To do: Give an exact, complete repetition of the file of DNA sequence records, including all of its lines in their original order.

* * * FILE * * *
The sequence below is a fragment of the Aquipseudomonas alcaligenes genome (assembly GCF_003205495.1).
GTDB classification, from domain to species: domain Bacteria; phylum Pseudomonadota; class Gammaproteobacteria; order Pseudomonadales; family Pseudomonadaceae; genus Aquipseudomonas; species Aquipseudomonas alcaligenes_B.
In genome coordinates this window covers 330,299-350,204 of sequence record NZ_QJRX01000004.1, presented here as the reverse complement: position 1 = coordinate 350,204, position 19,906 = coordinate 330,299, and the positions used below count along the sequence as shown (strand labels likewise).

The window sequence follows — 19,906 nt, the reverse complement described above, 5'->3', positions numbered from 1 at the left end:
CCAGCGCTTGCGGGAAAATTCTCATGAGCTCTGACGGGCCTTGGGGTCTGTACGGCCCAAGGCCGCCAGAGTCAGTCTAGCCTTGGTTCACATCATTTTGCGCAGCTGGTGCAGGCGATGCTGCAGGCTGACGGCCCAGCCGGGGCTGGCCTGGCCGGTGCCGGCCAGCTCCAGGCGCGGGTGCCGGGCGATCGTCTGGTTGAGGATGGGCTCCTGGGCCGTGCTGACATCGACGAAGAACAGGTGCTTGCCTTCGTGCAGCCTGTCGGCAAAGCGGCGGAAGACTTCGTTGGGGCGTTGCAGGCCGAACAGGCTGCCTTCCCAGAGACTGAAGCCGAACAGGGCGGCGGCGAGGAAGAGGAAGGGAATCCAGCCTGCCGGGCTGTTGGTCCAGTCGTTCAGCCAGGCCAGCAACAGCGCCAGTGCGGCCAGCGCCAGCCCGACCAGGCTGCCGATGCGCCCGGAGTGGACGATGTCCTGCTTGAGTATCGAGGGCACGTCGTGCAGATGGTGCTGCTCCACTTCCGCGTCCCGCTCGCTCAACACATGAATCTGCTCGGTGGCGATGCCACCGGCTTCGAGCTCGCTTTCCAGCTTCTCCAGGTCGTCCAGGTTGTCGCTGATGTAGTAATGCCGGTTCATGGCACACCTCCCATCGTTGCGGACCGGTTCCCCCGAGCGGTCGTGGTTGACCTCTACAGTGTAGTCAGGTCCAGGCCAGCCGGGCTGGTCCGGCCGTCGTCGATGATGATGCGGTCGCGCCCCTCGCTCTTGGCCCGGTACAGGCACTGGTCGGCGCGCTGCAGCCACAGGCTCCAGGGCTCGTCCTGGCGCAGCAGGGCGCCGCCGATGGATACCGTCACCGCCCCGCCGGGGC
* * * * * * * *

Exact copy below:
The sequence below is a fragment of the Aquipseudomonas alcaligenes genome (assembly GCF_003205495.1).
GTDB classification, from domain to species: domain Bacteria; phylum Pseudomonadota; class Gammaproteobacteria; order Pseudomonadales; family Pseudomonadaceae; genus Aquipseudomonas; species Aquipseudomonas alcaligenes_B.
In genome coordinates this window covers 330,299-350,204 of sequence record NZ_QJRX01000004.1, presented here as the reverse complement: position 1 = coordinate 350,204, position 19,906 = coordinate 330,299, and the positions used below count along the sequence as shown (strand labels likewise).

The window sequence follows — 19,906 nt, the reverse complement described above, 5'->3', positions numbered from 1 at the left end:
CCAGCGCTTGCGGGAAAATTCTCATGAGCTCTGACGGGCCTTGGGGTCTGTACGGCCCAAGGCCGCCAGAGTCAGTCTAGCCTTGGTTCACATCATTTTGCGCAGCTGGTGCAGGCGATGCTGCAGGCTGACGGCCCAGCCGGGGCTGGCCTGGCCGGTGCCGGCCAGCTCCAGGCGCGGGTGCCGGGCGATCGTCTGGTTGAGGATGGGCTCCTGGGCCGTGCTGACATCGACGAAGAACAGGTGCTTGCCTTCGTGCAGCCTGTCGGCAAAGCGGCGGAAGACTTCGTTGGGGCGTTGCAGGCCGAACAGGCTGCCTTCCCAGAGACTGAAGCCGAACAGGGCGGCGGCGAGGAAGAGGAAGGGAATCCAGCCTGCCGGGCTGTTGGTCCAGTCGTTCAGCCAGGCCAGCAACAGCGCCAGTGCGGCCAGCGCCAGCCCGACCAGGCTGCCGATGCGCCCGGAGTGGACGATGTCCTGCTTGAGTATCGAGGGCACGTCGTGCAGATGGTGCTGCTCCACTTCCGCGTCCCGCTCGCTCAACACATGAATCTGCTCGGTGGCGATGCCACCGGCTTCGAGCTCGCTTTCCAGCTTCTCCAGGTCGTCCAGGTTGTCGCTGATGTAGTAATGCCGGTTCATGGCACACCTCCCATCGTTGCGGACCGGTTCCCCCGAGCGGTCGTGGTTGACCTCTACAGTGTAGTCAGGTCCAGGCCAGCCGGGCTGGTCCGGCCGTCGTCGATGATGATGCGGTCGCGCCCCTCGCTCTTGGCCCGGTACAGGCACTGGTCGGCGCGCTGCAGCCACAGGCTCCAGGGCTCGTCCTGGCGCAGCAGGGCGCCGCCGATGGATACCGTCACCGCCCCGCCGGGGC